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Playcalling Review: New Mexico State Edition

Photo: Andrew Bishop, CameronMillsRadio.com

Finally, BBN went to bed in a decent mood this football season. Though the day began with doom and gloom, UK was able to outlast the pesky Aggies of New Mexico State on a soggy Saturday 62-42.

On a day that Bobby Petrino and his Dirty Birds captured one of the most impressive victories Louisville has ever seen, UK conversely was faced with a must-win-big scenario against a Sun Belt team; poetic justice to some, cruel fate to others.

After allowing opponents to go on a 79-7 run since the first half of the Southern Mississippi game, Kentucky desperately needed to get its season on track with a decisive win.

Though the defense continued to struggle tacking, covering in zone, and getting pressure on the QB, the offense had one of its best days in a long time. Gran and Co. gained the second most yards in school history and put up 60-plus points for the first time in six seasons. UK’s plan was simple: attack the edges of the New Mexico State D via off-tackle runs and zone reads with RPO wrinkles to keep the defense honest. The Cats are bigger, stronger, faster than the Aggies. Plus with the wet conditions, it was obvious UK wanted to keep the ball on the ground and find its athletes space to work.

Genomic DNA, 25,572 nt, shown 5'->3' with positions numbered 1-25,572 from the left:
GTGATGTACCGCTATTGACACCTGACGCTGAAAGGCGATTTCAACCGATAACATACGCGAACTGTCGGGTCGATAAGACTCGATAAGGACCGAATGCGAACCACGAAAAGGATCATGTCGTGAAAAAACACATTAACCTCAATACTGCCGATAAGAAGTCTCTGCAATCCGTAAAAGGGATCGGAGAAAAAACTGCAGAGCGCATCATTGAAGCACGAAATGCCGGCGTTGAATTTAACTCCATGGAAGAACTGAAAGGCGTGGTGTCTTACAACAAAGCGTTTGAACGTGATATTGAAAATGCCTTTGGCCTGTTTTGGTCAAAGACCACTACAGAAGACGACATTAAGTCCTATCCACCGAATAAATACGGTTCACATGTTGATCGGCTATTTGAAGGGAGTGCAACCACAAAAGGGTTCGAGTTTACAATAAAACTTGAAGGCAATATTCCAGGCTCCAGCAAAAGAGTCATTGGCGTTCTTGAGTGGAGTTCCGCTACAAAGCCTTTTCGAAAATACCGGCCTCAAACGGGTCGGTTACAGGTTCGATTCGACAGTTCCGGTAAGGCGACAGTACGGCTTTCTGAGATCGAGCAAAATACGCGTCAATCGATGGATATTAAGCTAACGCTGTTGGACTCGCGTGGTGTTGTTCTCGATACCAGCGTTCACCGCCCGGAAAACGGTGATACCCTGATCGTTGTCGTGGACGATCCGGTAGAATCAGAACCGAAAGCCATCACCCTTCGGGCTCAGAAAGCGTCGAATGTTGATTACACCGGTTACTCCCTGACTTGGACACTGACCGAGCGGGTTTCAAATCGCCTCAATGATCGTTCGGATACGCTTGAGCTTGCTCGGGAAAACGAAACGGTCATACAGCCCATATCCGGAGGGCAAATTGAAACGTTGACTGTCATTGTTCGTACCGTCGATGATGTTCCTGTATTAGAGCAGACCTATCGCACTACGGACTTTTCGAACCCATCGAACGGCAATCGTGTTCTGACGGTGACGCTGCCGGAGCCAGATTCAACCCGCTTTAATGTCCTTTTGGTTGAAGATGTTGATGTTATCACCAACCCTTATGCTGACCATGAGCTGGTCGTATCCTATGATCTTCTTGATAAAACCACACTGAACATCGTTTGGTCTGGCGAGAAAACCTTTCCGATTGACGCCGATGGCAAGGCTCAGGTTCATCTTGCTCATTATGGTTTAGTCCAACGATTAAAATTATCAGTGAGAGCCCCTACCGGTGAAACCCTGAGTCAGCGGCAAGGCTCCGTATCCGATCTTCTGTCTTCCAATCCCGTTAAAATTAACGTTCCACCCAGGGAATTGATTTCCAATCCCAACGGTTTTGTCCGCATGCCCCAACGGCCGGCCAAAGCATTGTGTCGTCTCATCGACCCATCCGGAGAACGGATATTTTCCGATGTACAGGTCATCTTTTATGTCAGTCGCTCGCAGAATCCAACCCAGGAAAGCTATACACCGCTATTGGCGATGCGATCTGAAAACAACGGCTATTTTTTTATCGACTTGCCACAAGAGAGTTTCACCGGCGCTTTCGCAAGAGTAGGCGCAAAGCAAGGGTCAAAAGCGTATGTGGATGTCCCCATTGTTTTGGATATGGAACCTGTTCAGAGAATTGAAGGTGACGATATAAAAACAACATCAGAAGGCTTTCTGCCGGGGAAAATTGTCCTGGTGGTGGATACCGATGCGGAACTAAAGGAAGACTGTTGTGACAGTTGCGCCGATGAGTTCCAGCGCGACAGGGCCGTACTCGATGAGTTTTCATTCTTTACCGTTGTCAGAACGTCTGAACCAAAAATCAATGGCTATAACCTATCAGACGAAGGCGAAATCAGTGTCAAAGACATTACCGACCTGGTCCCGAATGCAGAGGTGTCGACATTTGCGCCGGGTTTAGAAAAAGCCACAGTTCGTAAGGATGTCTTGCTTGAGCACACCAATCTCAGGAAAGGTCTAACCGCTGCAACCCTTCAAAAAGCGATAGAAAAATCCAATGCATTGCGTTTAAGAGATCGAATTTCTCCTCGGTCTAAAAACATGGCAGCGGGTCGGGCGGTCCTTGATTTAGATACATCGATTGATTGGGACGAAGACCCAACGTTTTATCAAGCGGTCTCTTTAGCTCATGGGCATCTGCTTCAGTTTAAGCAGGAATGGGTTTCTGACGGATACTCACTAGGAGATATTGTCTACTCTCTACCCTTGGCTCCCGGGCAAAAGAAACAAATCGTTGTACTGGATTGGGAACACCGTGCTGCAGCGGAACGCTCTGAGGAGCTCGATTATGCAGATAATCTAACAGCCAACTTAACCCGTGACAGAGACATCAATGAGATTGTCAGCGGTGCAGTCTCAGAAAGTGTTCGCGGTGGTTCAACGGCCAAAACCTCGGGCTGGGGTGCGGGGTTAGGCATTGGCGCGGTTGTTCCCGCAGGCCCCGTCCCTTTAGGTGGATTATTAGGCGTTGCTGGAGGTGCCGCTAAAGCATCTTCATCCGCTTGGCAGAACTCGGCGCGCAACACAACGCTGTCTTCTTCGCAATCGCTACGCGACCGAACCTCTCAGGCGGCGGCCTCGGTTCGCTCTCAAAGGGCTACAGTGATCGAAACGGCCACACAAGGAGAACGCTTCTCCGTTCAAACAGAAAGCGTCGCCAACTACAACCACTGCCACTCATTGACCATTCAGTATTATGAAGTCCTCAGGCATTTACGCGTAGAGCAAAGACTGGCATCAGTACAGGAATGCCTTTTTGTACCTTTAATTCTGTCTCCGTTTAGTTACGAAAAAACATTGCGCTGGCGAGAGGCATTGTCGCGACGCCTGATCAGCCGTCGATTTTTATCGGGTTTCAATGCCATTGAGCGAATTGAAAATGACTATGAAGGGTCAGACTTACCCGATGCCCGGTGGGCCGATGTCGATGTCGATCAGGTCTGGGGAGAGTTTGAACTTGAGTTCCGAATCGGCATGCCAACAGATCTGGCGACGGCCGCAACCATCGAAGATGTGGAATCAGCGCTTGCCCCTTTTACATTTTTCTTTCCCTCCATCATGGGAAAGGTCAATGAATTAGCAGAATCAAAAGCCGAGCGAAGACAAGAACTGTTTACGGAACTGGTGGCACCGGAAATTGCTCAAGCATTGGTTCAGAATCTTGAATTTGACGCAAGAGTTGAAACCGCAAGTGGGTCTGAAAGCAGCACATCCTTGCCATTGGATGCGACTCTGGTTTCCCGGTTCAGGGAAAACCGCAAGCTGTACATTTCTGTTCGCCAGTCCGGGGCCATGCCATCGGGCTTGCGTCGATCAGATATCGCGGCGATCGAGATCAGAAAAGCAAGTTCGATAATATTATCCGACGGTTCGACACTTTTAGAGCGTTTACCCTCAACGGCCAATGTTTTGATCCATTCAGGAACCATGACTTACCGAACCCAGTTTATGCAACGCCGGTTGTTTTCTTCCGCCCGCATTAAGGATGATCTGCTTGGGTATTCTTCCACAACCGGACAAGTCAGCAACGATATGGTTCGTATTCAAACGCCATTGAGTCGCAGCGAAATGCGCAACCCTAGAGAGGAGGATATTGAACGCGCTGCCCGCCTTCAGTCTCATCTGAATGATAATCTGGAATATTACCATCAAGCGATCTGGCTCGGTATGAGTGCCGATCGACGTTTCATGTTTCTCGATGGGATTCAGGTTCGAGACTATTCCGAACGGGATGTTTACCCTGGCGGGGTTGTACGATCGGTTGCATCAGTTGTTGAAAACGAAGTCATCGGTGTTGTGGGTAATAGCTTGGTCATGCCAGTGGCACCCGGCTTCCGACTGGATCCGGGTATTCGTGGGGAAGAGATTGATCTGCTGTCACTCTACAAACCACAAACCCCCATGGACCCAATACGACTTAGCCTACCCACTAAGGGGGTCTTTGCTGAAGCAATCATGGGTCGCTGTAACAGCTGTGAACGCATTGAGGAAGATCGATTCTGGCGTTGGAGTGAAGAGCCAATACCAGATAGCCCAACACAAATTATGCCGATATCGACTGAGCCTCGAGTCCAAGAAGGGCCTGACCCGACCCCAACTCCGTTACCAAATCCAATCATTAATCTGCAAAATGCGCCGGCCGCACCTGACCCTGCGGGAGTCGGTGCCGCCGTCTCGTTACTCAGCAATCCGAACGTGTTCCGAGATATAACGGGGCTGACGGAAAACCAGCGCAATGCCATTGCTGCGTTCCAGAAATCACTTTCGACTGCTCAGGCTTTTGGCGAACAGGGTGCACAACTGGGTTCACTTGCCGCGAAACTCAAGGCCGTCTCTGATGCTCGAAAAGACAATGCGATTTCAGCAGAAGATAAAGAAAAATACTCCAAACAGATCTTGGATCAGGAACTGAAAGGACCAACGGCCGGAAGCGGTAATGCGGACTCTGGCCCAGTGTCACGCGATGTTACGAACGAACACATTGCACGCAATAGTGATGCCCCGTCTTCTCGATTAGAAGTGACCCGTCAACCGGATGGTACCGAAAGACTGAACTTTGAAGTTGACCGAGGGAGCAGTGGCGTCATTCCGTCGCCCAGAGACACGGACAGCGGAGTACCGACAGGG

The plan, as the last two games, wanted to get Barker in a rhythm with easy reads and completions with RPOs. But, things sometimes don’t go accordingly. On the second play of the game, a Barker keeper resulted in the sophomore QB hurting his back. Barker’s day ended after the next play when his sailed pass resulting in an interception, his fifth thus far in 2016. At that point, 14 of UK’s last 15 drives with Barker included either a sack, a fumble, or an interception. So for the second time in just as many games, Kentucky called on its backup Stephen Johnson.

Though he had a rocky start guiding the offense, Johnson quickly found his footing. Despite the early deficit, Gran stuck to his simple plan and the Cats were able to produce manageable yard and distance situations and break a number of big plays. Gran only called “traditional” passes (where there was no read and the QB did a straight drop) a handful of times predominantly after yards were lost on first down or on third and long.